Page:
Connor Toms and Josh Aaseng star in Book It Rep's production of "Owen Meany's Christmas Pageant" adapted from the John Irving novel, "A Prayer for Owen Meany".

Meanwhile, over at Book-It, they’re bringing back a holiday treasure from the past. Back from a ten year vacation, their adaptation of a chapter from John Irving’s “A Prayer for Owen Meany” returns to the stage at the Center House Theater at Seattle Center for a brand new production. The holiday themed chapter was renamed “Owen Meany’s Christmas Pageant” and features an 11 year old, tiny and broken voiced lad named Owen Meany who takes over the production of the local church’s annual Christmas pageant with comic results. It’s also a briskly paced show, running about an hour and a half without intermission but not so suitable for the very young; there are some jokes about erections and inappropriate adult/child kissing so it’s more suited for teens and up.

I have to confess I’m a fan of John Irving, but I’m not a fan of either “A Prayer for Owen Meany” or “The Cider House Rules”, which was also adapted by Book-It and became one of their largest successes. Both books are a bit cloying to me, and trying too hard to emulate other authors (Günter Grass for “Meany” and Dickens for “Cider House”) and left me dissatisfied and more inclined to reread Irving novels I do enjoy and admire: “The World According to Garp”, “The Hotel New Hampshire” and “A Son of the Circus” all of which are probably too filthy and/or political for Book It to adapt.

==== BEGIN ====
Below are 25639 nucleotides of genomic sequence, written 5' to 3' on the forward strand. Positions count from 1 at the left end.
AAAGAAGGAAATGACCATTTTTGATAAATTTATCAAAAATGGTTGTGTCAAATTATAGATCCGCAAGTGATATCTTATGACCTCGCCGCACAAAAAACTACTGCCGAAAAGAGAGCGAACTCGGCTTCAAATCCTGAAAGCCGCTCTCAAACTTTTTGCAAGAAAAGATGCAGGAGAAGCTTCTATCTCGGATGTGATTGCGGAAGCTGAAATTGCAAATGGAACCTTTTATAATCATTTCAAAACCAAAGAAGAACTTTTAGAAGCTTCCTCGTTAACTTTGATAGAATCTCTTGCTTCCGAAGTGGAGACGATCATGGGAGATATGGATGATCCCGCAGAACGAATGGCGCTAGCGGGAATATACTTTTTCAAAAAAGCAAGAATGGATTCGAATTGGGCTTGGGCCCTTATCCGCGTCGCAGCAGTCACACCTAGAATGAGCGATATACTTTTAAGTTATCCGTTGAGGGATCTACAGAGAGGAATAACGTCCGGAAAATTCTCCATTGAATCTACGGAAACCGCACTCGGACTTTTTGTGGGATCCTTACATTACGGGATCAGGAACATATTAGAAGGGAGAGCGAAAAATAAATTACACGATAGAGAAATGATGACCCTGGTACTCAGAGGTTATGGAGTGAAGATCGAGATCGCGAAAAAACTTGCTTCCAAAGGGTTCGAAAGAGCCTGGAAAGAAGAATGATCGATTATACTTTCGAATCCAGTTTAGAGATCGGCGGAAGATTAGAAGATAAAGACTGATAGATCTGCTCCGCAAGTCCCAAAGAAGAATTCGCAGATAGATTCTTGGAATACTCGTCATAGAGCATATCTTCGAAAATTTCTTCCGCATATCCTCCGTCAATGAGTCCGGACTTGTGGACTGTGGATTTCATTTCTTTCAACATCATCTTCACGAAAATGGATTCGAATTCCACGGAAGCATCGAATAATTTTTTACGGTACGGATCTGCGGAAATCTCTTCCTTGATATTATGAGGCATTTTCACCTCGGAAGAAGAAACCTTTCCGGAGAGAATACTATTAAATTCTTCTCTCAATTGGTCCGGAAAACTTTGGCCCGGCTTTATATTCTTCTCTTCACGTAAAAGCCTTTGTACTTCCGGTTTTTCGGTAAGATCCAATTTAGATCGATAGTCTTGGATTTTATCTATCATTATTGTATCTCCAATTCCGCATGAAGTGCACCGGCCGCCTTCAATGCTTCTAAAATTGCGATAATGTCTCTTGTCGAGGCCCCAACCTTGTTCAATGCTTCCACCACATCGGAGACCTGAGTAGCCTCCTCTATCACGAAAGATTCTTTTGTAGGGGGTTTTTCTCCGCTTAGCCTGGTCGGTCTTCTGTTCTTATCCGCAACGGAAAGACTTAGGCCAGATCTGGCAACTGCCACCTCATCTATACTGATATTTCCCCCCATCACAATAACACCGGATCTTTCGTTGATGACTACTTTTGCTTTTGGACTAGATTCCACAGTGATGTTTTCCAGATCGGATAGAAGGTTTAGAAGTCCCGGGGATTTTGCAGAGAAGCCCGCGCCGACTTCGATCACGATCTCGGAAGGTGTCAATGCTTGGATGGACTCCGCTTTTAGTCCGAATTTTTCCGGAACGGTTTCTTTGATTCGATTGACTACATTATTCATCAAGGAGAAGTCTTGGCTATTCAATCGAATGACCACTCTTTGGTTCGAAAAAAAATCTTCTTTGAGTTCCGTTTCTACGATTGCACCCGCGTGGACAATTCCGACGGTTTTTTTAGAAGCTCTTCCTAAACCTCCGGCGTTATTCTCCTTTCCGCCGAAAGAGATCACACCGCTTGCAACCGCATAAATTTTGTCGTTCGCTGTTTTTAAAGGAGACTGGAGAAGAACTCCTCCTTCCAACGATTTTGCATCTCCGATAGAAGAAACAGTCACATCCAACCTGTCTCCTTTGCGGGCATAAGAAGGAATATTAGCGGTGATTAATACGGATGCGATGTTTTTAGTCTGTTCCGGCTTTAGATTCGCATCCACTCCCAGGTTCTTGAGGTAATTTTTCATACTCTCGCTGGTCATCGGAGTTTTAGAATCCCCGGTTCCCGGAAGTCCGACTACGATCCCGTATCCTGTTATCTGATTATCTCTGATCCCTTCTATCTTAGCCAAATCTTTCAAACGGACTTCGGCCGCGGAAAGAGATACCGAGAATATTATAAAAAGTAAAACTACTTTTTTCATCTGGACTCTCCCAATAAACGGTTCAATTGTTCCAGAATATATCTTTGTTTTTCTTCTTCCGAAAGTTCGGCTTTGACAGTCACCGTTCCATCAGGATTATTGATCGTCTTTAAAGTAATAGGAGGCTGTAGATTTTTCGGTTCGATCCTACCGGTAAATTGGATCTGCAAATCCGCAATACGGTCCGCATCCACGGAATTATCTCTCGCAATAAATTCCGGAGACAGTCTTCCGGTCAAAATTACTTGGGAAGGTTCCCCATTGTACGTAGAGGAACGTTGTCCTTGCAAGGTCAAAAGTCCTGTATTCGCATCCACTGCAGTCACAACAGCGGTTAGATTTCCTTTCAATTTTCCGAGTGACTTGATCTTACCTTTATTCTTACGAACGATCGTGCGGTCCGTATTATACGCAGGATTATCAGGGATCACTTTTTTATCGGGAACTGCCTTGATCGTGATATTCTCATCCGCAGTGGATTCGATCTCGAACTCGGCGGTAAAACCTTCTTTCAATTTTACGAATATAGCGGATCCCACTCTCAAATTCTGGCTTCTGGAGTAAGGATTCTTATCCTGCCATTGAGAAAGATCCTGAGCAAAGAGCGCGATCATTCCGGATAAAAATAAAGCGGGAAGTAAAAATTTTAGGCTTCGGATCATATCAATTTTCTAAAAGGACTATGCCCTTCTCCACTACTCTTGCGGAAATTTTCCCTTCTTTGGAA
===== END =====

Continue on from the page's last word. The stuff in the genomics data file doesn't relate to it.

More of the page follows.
I also don’t much care for the character of Owen Meany, who always seemed to me to be a complete asshole and the other main character, narrator/Owen’s best friend of Johnny was such a doormat that it prevented me from embracing the novel. It doesn’t help that Owen is tiny and has a “weird” voice, both of which are difficult to duplicate on stage. Book It’s adaptation doesn’t actually feature children; once again we’re treated to a show where adults play children, a very popular theatrical device, (and, one I’m a bit weary of, to be honest), and Owen is played by the very adult Josh Aaseng, who’s appropriately petite and affects an appropriate but irritating “wrecked” voice to play the role, with resident Book It/Irving interpreter Connor Toms as the narrator Johnny, a role rather similar to his starring turn in last year’s production of “The Cider House Rules”. Both actors do a fine job with their roles, though it takes awhile to get used to the awful voice necessary for Owen but because this play is a snippet of a larger whole, these are performances taken out of context…some of the motivations don’t really make much sense, unless you’ve read the entire book.